November’s almost here, and personally I’m all but vibrating with excitement. November! November! November! It’s time to sharpen those pencils, check that USB drive, and get those notes ready. Stocked up on coffee and easy-made dinners? Cleared the calendar for everything not super important? Informed your friends that you’re unavailable until December? Then you’re just about ready to start that novel of yours just itching to get out. Though, really all you need is what’s pictured above. Arrange them in different ways, and you might end up with a book. Not so hard, right?
50,000 words in thirty days sounds a bit daunting at first. Like starting a novel any other time of the year. But then you write the first word, the first paragraph, the first page. And suddenly you have a chapter. Two. Three. Half a book. And then it’s December and you have a — or most of one — rough draft of what might become a real book one day after lots of editing and polishing. And writing blurbs, researching publishers, submitting…waiting! Then, if it’s accepted, there’s the editing, the marketing, the…yep, the waiting. So really, when it comes down to it, the next thirty days will be the easy part of your book adventure. Don’t forget to enjoy it.
I first participated in NaNoWriMo in 2011. The result was what became my first novel, A Thousand Sunsets. In 2012, the result was something that ended up in the desk drawer for a while until I edited into a short story that got published under a pen name. Then the timing was wrong for a few years, but this year I’m ready to kick NaNoWriMo butt again. I’m starting something completely new, something that will hopeful become a series of four books featuring four brothers and their romantic adventures. I’m super excited about it.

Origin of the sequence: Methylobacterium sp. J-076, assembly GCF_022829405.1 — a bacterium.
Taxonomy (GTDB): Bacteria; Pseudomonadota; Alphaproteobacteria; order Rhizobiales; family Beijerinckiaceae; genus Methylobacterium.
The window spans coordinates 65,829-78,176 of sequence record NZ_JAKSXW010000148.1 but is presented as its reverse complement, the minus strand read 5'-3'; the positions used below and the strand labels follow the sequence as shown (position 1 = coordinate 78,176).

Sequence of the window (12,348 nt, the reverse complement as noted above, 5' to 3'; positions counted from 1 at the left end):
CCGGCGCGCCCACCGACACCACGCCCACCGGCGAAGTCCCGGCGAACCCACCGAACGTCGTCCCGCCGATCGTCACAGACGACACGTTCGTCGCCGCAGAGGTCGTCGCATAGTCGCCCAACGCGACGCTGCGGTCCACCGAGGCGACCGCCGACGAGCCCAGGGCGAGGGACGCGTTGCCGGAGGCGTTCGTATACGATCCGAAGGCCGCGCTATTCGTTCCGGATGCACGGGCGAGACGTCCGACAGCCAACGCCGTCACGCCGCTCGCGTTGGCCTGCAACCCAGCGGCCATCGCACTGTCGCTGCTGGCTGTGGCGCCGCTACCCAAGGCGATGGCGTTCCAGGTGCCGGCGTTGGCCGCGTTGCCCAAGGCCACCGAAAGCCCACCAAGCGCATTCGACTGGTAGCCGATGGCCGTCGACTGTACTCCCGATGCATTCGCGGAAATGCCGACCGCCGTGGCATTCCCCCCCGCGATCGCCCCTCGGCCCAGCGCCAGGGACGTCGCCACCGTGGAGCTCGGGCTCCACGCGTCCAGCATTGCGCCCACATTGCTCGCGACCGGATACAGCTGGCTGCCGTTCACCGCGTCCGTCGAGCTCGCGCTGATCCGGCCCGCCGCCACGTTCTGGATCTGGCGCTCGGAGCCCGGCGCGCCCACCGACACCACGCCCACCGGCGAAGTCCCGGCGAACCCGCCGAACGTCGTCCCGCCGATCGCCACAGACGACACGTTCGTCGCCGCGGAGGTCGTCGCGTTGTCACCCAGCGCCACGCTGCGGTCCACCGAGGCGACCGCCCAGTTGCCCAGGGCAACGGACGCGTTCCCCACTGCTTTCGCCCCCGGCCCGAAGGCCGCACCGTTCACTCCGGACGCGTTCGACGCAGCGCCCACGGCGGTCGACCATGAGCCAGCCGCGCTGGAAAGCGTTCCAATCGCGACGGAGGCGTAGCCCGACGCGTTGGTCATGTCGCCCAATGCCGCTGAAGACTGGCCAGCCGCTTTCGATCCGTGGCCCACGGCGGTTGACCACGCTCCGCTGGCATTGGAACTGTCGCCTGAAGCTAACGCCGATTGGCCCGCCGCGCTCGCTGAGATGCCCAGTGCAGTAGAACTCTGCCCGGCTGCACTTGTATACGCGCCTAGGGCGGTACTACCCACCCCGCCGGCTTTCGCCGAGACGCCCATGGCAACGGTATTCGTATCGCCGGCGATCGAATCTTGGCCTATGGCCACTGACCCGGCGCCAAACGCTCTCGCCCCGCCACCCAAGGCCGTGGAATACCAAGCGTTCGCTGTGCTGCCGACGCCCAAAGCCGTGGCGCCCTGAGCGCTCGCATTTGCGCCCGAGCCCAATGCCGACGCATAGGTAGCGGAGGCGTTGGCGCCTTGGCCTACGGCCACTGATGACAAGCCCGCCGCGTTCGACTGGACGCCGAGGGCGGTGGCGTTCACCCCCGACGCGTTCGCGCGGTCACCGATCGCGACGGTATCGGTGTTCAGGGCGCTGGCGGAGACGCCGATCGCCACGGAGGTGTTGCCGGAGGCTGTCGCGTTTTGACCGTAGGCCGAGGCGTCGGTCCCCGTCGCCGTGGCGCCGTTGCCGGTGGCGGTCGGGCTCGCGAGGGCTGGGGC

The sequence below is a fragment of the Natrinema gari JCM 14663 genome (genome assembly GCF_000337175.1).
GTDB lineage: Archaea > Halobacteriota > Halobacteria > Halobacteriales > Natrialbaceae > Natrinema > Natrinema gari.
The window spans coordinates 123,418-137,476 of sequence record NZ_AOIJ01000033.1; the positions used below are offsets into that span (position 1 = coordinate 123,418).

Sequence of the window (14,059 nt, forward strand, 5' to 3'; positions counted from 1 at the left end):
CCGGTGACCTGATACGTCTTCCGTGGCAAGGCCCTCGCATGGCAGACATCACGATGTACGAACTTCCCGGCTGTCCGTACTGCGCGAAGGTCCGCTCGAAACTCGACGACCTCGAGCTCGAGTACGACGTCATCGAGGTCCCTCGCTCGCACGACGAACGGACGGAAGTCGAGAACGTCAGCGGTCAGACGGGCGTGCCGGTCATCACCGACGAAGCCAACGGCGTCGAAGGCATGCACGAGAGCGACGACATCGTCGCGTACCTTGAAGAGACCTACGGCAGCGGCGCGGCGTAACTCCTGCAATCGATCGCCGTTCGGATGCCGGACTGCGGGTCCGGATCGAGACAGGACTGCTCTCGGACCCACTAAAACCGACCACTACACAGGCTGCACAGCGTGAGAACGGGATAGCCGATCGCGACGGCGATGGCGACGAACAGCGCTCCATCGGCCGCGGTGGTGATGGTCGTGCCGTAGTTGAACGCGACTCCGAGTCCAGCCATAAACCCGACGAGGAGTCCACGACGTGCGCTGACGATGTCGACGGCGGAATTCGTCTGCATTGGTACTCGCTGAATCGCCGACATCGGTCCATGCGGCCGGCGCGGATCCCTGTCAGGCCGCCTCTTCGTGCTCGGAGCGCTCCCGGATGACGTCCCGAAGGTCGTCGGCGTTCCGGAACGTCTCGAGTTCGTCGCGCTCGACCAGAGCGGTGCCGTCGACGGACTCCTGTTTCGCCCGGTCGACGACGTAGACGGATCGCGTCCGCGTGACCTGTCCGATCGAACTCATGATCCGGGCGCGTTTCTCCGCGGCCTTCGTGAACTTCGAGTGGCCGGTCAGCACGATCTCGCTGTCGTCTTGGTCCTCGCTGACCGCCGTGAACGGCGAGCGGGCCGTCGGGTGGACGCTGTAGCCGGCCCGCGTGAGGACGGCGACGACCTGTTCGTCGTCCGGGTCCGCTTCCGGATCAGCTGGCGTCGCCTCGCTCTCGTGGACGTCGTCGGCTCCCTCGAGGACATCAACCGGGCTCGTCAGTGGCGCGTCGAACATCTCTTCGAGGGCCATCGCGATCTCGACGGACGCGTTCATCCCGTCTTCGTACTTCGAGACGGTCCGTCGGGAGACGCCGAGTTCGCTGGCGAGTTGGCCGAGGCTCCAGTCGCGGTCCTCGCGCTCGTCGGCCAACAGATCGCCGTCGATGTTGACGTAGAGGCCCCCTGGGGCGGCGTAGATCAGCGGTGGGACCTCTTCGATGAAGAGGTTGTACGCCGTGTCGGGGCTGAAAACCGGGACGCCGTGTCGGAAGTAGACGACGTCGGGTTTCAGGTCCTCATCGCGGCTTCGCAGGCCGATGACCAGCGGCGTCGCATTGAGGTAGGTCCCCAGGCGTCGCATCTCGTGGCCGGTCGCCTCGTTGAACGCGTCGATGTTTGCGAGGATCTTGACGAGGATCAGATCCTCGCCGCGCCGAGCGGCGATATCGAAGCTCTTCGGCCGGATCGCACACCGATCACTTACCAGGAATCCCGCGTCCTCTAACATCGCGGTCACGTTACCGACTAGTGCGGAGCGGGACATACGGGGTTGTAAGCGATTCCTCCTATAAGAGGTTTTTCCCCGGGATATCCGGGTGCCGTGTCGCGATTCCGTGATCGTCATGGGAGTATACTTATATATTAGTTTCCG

I guess this wouldn’t be much of a pep talk if I didn’t offer some tips. You get two. First, you need to figure out how YOU will write 50,000 words in thirty days. If you’ll stick to 1667 words a day, write whatever number you feel like on any given day and hope it all adds up in the end, or some complicated schedule of more words on the weekends than during the week. It doesn’t really matter how you do it, just as long as it works for YOU. Much like writing. We all have our rituals, our way of doing things. Being under a strict deadline is no different. Find your own way.
The second tip is one you’ve probably heard a lot. Don’t spend time looking back and editing. Just write. You can edit in December. The 50,000 words don’t have to be perfect, they just have to be written. Like first drafts in general. So full steam ahead is the way to go.
Tips: Don’t edit. Full steam ahead.
I wish you the best of luck. I have no doubt that a writer who sets his or her mind to meeting a deadline will make it. Willpower is an essential part of doing what we do. And if, for some reason, you don’t finish, then you’ll come back and finish next year because you’re no quitter. It’s how we writers roll.
For the rest of the world, be nice to us this coming month. Please. Even better, bring us a cup of coffee or a meal. We’re busy now, but we promise to make it up to you next month.